🥕🥕🥕

Flare-up by Bill Engleson

The pressure builds. Each second of squall is a minute of gale, is an hour of fury, is a lifetime of rage.

Hoble is the town weatherglass. When he is at peace, found comfort in food, in conversation, in those placid moments most of us can kick into gear with planning, common sense, whatever you call it, then we breathe one of those sighs of relief found when wars end.

When Hoble explodes, when the world twists him pretzel-like, when he steps into an errant cheerless shadow, we cower.

And we wonder, how did we allow this to happen.

🥕🥕🥕

Gale Force Winds by Sue Spitulnik

Tessa struggled against the wind to open the front door and once inside, the gale slammed it behind her. She heard no greeting. “Michael?”

The wind squealed through the house’s old window frames with such ferocity she feared they would break. She went from room to room calling, “Michael? Jester?” She saw Michael’s empty chair in the bedroom and discovered him in the closet cuddling the dog under a sleeping bag.
Tessa crouched down. “You two all right?”

“Yeah. Jester buried himself in here when the wind got bad so I joined him. I think we need new windows.”

🥕🥕🥕

Last Pass by Charli Mills

In the Sierras, high winds herald snow. A wagon train of weary souls had hoisted beasts and conveyances to the top of Kit Carson’s pass to reach California’s goldfields below. They looped their way around bulging batholiths and high-altitude lakes glimmering like cut emeralds. The air thinned and the wind rose. The wagon master bellowed, and oxen trundled faster, sensing danger. They didn’t stop at night to rest. By the light of lanterns, they battled banshee winds, tarps snapping like sails. Sunrise opened with peaceful silence followed by splats of rain. Behind them, snow closed the pass until spring.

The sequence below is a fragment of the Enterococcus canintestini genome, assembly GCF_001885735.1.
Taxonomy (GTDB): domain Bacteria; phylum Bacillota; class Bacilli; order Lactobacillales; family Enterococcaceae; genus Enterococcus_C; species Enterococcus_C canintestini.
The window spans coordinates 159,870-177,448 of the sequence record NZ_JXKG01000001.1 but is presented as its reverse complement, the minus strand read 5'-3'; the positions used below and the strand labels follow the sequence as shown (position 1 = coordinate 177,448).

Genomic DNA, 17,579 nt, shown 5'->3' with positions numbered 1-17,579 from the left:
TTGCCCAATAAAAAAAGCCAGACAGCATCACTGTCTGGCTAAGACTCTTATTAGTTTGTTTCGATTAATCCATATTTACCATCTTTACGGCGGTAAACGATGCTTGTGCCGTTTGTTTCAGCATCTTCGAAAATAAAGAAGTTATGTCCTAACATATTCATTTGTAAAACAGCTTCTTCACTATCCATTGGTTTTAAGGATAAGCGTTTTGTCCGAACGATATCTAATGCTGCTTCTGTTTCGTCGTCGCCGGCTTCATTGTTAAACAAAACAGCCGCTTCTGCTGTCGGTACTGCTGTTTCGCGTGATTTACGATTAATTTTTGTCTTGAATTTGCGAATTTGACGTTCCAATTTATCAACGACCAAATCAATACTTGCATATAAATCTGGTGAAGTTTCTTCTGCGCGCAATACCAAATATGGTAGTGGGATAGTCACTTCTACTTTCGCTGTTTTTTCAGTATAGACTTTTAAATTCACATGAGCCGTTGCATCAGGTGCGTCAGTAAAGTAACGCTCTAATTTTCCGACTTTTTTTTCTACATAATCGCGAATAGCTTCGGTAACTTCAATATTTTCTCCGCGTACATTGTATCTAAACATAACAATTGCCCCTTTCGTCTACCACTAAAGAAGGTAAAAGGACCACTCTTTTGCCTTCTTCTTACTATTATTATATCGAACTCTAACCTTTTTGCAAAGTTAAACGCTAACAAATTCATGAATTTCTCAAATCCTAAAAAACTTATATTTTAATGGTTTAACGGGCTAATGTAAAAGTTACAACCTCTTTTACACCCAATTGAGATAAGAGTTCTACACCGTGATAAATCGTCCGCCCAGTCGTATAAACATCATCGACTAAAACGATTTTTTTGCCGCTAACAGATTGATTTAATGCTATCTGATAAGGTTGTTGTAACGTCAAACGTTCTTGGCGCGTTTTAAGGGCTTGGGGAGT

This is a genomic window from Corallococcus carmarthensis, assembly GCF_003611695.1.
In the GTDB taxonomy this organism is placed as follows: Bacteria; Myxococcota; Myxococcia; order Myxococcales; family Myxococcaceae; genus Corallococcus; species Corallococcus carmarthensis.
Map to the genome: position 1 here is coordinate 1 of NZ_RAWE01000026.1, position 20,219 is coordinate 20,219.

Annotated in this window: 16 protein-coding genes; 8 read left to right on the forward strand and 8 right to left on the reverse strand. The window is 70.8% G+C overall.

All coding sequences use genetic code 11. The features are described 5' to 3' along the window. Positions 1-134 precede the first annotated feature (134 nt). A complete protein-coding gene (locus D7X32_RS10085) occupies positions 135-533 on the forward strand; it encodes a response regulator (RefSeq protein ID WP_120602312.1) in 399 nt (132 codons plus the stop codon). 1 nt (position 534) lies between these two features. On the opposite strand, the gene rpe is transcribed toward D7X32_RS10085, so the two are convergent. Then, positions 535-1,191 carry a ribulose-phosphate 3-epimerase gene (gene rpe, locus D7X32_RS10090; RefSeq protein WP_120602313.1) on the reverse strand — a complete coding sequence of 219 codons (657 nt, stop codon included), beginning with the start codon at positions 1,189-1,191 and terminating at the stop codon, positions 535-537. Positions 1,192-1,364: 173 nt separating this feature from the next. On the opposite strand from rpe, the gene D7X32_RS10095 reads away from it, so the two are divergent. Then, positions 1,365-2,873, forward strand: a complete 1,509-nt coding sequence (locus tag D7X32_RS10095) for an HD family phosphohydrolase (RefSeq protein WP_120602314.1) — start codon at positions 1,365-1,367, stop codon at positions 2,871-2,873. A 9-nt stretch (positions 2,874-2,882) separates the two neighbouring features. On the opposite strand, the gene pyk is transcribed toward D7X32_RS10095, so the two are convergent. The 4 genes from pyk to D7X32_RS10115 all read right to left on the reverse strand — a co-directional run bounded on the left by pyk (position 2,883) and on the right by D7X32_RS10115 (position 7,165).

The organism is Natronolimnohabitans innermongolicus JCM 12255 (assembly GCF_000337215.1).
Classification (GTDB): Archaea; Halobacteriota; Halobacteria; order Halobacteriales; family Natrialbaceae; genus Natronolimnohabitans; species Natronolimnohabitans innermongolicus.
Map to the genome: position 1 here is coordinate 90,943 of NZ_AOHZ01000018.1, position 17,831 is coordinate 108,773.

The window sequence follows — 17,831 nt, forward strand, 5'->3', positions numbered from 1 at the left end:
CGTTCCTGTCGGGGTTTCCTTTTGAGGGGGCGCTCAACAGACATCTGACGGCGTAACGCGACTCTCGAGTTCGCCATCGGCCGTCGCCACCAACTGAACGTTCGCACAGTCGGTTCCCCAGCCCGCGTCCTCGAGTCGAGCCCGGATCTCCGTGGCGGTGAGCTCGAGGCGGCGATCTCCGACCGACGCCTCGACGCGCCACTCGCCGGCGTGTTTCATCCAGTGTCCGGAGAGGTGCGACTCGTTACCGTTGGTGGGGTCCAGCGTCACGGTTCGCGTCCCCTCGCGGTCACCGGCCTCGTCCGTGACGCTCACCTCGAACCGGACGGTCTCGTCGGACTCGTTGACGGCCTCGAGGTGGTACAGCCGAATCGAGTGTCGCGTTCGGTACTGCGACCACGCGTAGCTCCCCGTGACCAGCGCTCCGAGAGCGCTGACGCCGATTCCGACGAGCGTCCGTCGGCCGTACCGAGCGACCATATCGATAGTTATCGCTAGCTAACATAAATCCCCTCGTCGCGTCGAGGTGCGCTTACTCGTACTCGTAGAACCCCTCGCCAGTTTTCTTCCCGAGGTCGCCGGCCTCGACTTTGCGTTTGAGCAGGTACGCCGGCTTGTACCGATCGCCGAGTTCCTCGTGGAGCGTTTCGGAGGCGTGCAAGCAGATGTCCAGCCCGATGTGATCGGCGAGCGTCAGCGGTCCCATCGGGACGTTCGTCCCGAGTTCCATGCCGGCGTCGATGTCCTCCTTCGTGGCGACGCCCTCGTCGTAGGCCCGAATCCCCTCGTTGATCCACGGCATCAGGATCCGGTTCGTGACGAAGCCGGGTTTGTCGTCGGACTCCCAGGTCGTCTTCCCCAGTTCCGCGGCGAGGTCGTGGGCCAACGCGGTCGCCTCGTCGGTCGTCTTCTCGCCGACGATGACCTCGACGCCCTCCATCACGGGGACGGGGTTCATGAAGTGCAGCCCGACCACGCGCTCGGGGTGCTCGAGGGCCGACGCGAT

🥕🥕🥕

Beyond Bluster by R. V. Mitchell

“How did this happen? You saw the alert, and should have known better,” the superintendent scolded.

“I did my best, and as far as your message, I never got a chance to read it,” the manager retorted.

“And why, might I ask didn’t you read it?” the superintendent snapped.

“The wind! You sent a message warning all camp managers to evacuate the campers to the solid structures based on the weather report back in Capital City. You didn’t take into consideration that those of us on the ground, out here in the west, got the storm five hours earlier.”

🥕🥕🥕

Worst Storm of My Life by Susan Zutautas

Can’t we just pull off somewhere, I said as I was clutching the grab handle strenuously thinking I was going to die tonight. How the hell can you see anything?

The rain was pounding down with a furry. Turbulent winds were slamming us as we tried to make it further down the highway.

All that could be heard on the radio was take cover and stay off the roads if possible.

We were losing ground trying to keep ahead of the hurricane.